Content moderators' trauma a 'work-related injury', Spain court rules

AFP - [email protected]
Content moderators' trauma a 'work-related injury', Spain court rules
This photo shows the logo of Meta, the parent company of CCC Barcelona Digital Services. A Spanish judge ruled on Friday that psychological harm suffered by people moderating graphic online content should be considered a work-related injury. (Photo by Fabrice COFFRINI / AFP)

Psychological harm suffered by people moderating graphic online content should be considered a work-related injury, a Spanish judge has ruled in a case involving a subcontractor for Facebook parent company Meta.


Lawyers said it was the first time a court had recognised that sick leave taken by a content moderator was the result of his job monitoring disturbing content.

Content moderators examine images, videos and comments posted by users to decide whether or not to remove them in line with a company's policy, in this case Meta.

The case, which was first reported by La Vanguardia newspaper, concerns an employee working for CCC Barcelona Digital Services, which monitors disturbing content on Facebook and Instagram.

He was identified by the paper as a 26-year-old Brazilian who was still under ongoing psychiatric care. 

The ruling, which was released this week and has been seen by AFP, said he monitored extreme content such as self-harm, torture, decapitations by extremist groups and suicide.

Eight months into the job, he signed off sick with serious psychological side effects, it said, citing medical reports of issues including panic attacks, nightmares, sleep problems and an overwhelming fear of death.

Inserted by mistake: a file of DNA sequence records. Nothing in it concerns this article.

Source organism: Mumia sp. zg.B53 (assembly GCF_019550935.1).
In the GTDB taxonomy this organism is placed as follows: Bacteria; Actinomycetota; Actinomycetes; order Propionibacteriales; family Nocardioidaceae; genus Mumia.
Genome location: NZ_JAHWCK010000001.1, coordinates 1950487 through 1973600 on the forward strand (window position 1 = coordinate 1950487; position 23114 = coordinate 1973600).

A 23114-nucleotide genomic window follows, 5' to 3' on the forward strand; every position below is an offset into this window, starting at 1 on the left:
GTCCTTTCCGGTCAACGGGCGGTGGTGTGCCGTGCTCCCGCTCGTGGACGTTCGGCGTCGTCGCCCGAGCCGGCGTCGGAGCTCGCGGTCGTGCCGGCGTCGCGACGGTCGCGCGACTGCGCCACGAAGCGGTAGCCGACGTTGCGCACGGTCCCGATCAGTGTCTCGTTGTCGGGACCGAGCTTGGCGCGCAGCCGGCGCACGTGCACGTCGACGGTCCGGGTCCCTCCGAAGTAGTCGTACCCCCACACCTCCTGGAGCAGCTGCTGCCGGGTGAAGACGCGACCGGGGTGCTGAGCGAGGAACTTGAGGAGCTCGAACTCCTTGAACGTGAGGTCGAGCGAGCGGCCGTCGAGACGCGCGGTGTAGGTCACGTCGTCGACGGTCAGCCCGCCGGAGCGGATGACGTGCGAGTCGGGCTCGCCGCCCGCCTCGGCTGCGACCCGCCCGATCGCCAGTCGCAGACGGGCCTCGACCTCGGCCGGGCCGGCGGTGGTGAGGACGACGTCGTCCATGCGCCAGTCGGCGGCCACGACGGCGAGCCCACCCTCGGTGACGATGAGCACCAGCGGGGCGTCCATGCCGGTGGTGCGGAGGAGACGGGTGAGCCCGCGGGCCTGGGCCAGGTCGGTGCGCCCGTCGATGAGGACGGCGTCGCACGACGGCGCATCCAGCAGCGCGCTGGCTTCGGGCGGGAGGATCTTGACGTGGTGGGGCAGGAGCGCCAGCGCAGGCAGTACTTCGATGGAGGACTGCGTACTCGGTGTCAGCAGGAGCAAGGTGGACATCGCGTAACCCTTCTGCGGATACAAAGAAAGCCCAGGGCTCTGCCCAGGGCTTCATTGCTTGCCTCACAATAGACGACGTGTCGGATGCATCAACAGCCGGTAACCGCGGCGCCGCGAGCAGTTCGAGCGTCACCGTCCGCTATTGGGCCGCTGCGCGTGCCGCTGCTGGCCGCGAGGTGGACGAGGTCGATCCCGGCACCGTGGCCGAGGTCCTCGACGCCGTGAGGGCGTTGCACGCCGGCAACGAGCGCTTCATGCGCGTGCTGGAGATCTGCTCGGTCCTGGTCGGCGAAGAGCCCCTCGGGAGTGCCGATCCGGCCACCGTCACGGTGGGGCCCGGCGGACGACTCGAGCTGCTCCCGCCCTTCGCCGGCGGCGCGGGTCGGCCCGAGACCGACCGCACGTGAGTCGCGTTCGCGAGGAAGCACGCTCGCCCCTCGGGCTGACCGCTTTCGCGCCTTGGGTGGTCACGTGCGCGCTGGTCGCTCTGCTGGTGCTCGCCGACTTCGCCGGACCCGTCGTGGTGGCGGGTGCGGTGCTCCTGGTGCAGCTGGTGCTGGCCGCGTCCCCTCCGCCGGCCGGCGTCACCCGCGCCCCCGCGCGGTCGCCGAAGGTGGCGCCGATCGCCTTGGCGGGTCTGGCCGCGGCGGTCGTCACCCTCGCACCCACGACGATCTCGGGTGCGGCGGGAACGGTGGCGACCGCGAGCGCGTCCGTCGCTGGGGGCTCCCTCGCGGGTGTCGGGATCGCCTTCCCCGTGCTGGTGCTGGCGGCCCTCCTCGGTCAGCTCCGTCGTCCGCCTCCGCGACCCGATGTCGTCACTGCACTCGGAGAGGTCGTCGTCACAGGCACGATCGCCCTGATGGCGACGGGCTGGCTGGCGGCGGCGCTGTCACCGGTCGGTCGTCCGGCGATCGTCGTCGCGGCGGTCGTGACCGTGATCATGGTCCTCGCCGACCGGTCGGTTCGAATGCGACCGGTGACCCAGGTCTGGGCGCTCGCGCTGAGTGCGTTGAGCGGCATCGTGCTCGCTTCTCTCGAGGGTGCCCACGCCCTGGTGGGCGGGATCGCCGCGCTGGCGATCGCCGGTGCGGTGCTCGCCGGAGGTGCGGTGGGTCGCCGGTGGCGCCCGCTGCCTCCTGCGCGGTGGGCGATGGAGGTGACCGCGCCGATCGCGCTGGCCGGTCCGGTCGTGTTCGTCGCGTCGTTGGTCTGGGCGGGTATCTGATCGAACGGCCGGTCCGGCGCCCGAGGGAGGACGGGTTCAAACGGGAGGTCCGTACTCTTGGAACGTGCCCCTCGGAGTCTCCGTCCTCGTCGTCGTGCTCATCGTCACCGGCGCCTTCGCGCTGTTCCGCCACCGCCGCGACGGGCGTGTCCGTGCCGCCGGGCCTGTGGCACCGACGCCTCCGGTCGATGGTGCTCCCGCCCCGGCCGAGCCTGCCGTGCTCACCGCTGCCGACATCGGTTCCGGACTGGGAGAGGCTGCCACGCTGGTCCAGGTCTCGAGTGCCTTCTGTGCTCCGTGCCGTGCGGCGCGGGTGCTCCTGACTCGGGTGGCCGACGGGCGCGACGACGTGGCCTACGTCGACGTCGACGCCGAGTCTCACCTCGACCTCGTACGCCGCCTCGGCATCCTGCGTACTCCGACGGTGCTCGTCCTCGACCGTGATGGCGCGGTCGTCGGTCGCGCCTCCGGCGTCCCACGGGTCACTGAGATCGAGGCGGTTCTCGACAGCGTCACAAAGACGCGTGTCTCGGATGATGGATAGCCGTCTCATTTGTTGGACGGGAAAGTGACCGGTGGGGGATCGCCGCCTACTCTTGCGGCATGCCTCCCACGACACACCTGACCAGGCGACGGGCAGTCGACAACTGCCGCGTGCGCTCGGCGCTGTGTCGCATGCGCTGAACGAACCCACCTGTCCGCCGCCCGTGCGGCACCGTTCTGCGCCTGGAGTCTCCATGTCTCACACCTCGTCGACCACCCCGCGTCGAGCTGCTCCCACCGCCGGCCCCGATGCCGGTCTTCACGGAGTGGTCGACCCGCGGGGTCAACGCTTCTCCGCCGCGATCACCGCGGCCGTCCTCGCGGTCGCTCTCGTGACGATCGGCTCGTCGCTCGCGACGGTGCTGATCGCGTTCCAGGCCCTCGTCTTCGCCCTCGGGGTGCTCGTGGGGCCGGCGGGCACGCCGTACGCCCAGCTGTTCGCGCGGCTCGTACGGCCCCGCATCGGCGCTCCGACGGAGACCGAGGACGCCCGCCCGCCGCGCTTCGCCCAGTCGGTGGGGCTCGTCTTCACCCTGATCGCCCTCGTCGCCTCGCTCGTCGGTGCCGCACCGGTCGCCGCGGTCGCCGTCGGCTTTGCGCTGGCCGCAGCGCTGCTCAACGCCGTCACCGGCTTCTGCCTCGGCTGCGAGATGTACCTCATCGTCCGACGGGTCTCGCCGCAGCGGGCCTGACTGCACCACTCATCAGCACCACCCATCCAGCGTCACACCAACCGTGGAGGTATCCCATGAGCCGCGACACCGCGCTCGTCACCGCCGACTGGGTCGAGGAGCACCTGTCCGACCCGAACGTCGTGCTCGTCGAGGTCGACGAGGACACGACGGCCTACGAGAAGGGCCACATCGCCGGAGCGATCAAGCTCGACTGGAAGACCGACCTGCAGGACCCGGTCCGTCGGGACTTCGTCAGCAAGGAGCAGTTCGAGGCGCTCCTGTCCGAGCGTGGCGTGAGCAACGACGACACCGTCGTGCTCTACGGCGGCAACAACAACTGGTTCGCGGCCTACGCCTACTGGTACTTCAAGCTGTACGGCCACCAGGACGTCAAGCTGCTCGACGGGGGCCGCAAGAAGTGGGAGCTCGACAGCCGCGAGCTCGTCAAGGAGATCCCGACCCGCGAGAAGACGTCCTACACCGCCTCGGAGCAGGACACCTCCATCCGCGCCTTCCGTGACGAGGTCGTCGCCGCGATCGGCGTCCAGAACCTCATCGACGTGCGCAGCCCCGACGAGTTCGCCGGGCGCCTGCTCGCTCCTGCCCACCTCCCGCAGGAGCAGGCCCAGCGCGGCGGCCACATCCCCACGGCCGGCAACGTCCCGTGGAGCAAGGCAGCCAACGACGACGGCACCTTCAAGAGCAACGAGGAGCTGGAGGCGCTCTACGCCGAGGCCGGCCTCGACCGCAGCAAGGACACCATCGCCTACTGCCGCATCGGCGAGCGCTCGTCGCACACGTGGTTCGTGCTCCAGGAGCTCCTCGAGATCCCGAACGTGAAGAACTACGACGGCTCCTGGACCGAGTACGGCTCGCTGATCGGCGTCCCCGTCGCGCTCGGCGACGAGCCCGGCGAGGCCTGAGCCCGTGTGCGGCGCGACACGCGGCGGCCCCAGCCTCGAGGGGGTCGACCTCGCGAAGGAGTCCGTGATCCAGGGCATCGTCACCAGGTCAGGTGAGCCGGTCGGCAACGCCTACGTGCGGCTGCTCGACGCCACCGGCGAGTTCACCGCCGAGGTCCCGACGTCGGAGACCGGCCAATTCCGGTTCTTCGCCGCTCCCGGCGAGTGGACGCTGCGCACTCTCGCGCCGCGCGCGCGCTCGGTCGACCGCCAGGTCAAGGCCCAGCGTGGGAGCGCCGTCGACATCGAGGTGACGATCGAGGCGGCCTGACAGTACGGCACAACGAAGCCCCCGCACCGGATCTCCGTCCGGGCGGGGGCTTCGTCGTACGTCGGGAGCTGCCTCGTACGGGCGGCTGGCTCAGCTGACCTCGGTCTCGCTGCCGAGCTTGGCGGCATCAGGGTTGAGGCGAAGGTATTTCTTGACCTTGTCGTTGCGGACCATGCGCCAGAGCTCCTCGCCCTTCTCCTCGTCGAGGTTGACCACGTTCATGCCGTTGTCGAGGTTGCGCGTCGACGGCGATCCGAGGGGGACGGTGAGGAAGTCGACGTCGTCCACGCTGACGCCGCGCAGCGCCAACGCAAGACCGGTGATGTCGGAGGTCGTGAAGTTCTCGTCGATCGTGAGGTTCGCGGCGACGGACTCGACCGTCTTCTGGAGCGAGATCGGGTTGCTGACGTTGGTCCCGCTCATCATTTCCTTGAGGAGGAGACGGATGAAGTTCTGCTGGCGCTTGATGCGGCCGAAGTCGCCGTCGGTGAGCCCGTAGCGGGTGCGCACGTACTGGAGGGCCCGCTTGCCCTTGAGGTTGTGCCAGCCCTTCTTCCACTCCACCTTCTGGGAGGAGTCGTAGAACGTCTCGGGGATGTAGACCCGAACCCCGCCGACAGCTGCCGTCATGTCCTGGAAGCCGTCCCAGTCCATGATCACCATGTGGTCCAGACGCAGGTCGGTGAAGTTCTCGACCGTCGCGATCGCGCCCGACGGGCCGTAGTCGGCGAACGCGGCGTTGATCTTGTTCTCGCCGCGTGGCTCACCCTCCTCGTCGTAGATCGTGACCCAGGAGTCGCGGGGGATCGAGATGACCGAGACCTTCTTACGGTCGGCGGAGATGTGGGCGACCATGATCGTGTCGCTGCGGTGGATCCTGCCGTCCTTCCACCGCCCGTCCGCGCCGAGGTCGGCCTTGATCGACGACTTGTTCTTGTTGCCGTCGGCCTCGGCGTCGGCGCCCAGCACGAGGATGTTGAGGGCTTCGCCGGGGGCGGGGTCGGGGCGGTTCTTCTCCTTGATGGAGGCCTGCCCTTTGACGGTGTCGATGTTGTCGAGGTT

'The unquestionable trigger

Despite CCC arguing his psychological problems were down to "common illness", magistrate Jesus Fuentes found that "work-related issues were the sole, exclusive and unquestionable trigger".


Spain's labour inspectorate had already published a damning report in 2022, imposing a fine and sanctions on CCC for its inaction "despite being aware of its workers' psychological problems due to their work".

The employee's lawyer, Francesc Feliu, who also represents around 20 other CCC staff, told AFP his legal firm had separately filed a criminal complaint "against CCC and Facebook Spain" over the serious infractions cited in the report and the psychological harm suffered.

"The company is trying to avoid liability... by saying the mental illness suffered by content moderators has no connection with their work so this ruling is extremely important because it rejects that argument," he told AFP.

"We are seeking a criminal conviction for company officials because they were aware of the risks to which the moderators are exposed yet the firm has not acted to minimise the potential risk."

CCC, which has worked for Meta since 2018, was acquired by Canada's Telus International in 2020 and has 2,000 staff at its Barcelona operations.

Telus told AFP it was "disappointed with the verdict" and would appeal.

"For these types of illnesses to be considered occupational accidents, they must exclusively result from the execution of that work, which we feel was firmly refuted," it said.

Work-related mental health concerns accounted for "between one and two percent of total absences", it added.





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